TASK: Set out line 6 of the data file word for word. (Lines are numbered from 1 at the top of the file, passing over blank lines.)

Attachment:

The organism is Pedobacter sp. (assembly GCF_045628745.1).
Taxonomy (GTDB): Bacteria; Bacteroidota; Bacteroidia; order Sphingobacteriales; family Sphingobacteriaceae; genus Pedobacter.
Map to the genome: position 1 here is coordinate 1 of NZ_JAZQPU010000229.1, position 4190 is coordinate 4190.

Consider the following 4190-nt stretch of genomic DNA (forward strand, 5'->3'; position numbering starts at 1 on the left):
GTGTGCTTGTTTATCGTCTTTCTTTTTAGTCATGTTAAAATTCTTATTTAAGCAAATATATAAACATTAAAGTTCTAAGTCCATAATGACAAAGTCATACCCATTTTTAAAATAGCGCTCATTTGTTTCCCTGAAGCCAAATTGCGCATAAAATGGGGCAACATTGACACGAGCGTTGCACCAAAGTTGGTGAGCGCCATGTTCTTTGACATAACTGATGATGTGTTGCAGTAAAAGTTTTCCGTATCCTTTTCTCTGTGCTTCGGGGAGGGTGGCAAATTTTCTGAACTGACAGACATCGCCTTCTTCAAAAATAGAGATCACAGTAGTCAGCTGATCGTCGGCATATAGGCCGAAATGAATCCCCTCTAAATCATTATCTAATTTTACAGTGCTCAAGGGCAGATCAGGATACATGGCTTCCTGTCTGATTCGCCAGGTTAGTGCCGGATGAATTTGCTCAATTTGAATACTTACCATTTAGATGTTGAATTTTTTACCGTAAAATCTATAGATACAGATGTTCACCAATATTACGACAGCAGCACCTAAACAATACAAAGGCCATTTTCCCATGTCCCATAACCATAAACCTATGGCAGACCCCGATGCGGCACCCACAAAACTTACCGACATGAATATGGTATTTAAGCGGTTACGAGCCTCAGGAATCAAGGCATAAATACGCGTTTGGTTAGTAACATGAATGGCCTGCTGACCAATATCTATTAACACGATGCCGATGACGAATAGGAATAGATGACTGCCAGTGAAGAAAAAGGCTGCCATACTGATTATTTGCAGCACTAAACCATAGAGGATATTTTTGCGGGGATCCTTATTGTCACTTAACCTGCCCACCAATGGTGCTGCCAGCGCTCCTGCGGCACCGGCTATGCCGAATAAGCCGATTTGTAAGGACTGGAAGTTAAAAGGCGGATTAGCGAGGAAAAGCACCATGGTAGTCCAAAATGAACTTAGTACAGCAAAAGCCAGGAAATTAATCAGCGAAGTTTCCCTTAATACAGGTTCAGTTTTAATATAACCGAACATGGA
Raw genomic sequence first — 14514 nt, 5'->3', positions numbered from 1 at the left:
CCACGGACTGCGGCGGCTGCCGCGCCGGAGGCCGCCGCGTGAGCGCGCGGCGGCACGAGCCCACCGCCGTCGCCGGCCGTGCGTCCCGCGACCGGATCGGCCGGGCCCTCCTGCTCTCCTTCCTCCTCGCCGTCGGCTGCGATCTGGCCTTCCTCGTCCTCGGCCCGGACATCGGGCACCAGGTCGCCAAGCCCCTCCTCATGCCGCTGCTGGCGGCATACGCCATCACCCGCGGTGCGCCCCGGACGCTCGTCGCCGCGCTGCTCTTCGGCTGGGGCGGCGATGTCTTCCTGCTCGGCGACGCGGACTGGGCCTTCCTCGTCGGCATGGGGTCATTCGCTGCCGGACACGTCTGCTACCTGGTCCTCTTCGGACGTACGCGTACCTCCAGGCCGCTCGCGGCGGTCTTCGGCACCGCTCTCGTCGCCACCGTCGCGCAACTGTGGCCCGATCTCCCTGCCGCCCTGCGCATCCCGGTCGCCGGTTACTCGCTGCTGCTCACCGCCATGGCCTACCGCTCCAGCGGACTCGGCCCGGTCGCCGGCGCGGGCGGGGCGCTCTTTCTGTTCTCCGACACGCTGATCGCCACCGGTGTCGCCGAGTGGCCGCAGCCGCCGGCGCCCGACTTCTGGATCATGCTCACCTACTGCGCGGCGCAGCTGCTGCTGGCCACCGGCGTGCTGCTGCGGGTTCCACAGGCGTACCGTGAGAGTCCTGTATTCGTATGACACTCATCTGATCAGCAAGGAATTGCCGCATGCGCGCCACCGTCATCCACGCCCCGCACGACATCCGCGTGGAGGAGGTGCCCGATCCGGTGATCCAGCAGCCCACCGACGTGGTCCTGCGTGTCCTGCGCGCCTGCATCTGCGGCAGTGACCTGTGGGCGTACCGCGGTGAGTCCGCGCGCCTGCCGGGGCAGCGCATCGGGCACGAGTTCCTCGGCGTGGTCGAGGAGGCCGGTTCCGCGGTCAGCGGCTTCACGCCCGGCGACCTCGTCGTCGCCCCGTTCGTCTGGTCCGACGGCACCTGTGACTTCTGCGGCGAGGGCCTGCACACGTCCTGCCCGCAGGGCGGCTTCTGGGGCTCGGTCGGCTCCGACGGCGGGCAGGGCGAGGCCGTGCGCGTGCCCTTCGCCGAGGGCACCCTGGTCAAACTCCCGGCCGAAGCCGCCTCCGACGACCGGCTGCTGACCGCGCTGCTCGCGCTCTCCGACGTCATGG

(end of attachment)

Raw genomic sequence first — 14514 nt, 5'->3', positions numbered from 1 at the left: